Synthesis Reactions - is when there is a combination of two or more substances and a compound results (also called anabolism) . An example of a synthesis reaction is as follows: A + B --> AB a special type of synthesis reactions occur in living systems, called dehydration synthesis (we will discuss later)

13 Decomposition Reactions is the opposite of synthesis
Decomposition Reactions is the opposite of synthesis. It is when a compound is broken down into simpler substances (sometimes called catabolism). An example of decomposition is as follows: AB --> A + B a special type of decomposition reaction occur in living systems, called hydrolysis (we will also discuss later)


15 Chapter 2 - Question 1-3, page 39
1. What distinguishes one element from another? The number of protons in the nucleus 2. Describe the formation of an ionic compound. In sodium chloride, a sodium atom loses an electron to a chlorine atom. The opposite charged ions are attracted to each other and form an ionic bond. 3. What is the difference between and ionic bond and a covalent bond? An ionic bond is formed due to the electrical attraction between oppositely charged ions. A covalent bond is formed by atoms that share electrons.

16 Questions 4-6 4. Compare and contrast – How does a molecule differ from an atom? A molecule is made up of two or more atoms held together by a covalent bond. 5. Apply – Explain why a hydrogen atom can become either an ion or part of a molecule. A hydrogen atom has one unpaired electron in its outer energy level. The electron can be lost to form an ion or shared to form a covalent bond. 6. Chemistry – A sodium atom has one outer electron, and a carbon atom has four outer electrons. How might this difference be related to the types of compounds formed by atoms of these two elements? An atom that has a nearly full or nearly empty outer energy level (such as sodium) tends to form ions. An atom in between (such as carbon) tends to share electrons.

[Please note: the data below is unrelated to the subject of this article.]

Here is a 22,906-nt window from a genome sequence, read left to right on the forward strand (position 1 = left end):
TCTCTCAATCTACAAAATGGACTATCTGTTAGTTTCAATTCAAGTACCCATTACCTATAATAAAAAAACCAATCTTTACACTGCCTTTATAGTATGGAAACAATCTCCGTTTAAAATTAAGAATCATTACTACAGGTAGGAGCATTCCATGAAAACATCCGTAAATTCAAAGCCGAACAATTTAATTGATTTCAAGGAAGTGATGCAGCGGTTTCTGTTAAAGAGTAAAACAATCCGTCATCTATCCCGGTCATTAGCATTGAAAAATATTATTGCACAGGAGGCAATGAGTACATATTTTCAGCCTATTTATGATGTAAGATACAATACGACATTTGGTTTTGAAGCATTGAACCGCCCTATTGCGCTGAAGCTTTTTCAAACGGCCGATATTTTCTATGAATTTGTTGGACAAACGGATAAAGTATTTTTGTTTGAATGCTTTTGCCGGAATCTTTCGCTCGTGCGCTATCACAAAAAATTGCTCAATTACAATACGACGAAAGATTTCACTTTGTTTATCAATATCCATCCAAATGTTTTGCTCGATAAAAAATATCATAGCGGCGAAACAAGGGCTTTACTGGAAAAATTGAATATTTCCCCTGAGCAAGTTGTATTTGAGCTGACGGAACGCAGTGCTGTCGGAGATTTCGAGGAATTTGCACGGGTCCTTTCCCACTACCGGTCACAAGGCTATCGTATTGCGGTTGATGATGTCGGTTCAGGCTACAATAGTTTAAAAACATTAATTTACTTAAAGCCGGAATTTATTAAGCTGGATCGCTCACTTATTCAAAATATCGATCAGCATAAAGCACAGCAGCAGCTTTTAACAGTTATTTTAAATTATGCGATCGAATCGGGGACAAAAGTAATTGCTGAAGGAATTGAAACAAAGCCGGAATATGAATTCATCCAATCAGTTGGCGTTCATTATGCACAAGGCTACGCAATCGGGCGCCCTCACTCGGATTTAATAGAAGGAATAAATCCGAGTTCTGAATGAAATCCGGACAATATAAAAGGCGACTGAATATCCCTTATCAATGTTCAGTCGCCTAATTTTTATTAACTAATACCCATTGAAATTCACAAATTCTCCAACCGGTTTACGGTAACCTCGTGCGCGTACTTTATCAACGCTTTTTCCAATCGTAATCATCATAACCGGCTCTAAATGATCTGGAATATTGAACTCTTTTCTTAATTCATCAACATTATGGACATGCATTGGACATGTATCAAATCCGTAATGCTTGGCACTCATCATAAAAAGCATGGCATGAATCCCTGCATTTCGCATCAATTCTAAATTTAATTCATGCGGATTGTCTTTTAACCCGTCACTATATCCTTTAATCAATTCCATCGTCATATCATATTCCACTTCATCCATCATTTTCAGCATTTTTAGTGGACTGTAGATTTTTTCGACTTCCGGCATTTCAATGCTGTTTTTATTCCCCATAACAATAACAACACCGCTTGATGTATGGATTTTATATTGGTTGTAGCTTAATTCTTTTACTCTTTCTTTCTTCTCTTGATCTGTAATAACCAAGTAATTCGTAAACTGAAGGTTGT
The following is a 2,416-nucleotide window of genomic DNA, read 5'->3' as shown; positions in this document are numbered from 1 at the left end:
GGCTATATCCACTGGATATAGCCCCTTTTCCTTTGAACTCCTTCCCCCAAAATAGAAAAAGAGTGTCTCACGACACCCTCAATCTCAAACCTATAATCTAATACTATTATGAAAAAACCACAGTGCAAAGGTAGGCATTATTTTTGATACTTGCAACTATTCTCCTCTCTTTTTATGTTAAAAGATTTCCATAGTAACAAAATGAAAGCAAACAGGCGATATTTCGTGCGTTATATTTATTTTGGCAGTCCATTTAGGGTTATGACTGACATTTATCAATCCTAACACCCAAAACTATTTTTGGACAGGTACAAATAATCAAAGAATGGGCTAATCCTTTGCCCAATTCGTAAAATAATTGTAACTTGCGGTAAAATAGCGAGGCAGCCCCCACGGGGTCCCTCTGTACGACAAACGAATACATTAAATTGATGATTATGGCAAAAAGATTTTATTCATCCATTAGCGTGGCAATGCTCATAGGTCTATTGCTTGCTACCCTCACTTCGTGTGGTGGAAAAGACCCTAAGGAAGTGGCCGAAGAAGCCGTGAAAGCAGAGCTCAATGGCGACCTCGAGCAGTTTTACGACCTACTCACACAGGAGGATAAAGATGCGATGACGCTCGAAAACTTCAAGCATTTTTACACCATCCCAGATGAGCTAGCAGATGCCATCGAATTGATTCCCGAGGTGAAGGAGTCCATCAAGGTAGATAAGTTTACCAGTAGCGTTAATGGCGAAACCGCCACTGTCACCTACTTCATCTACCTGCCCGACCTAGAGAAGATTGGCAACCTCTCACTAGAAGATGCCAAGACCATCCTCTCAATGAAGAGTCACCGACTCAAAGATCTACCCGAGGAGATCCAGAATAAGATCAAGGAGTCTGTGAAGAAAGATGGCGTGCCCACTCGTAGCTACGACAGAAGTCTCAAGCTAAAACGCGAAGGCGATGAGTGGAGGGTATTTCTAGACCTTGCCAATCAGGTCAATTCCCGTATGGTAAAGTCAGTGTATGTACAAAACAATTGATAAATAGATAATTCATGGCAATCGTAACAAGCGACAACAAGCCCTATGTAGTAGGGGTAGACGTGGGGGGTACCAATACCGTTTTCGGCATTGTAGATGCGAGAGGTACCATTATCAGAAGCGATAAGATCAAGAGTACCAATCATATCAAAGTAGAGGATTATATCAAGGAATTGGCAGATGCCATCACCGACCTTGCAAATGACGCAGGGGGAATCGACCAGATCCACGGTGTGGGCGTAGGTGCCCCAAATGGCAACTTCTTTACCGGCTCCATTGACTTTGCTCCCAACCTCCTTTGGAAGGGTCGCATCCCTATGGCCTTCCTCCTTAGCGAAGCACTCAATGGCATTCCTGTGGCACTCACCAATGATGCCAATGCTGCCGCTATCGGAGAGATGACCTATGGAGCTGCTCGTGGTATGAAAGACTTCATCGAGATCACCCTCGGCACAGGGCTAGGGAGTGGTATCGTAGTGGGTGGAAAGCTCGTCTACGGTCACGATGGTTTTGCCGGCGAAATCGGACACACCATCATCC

17 Questions 1-3, page 43 How do polar molecules form hydrogen bonds?
The oppositely charged regions of a polar molecule attract other polar molecules, allowing a positively charged hydrogen atom to bond to a negatively charged atom. What determines whether a compound will dissolve in water? - Compounds that have charges, such as ionic compounds and polar molecules, will dissolve in water Make a chart that compares acids and bases. - acids donate protons (hydrogen ions) and bases accept them - acids have a pH less than 7, bases have a pH greater than 7

18 Questions 4-5 Compare and Contrast – How do polar molecules differ from non-polar molecules? How does this affect their interactions? - Polar molecules have charged regions due to an unequal sharing of electrons. Non-polar molecules do not have charged regions because electrons are shared more equally. The charge differences tend to keep the molecules separate. Connect – Describe an example of cohesion or adhesion that you might observe during your daily life. - Water beading on the surface, water sticking to the side of a glass

19 Question 6 Cellular Respiration – When sugars are broken down to produce usable energy for cells, a large amount of heat is released. Explain how the water inside the cell helps keep the cell’s temperature constant. Water has a high specific heat. Water in a cell can absorb a large amount of energy before its temperature increases.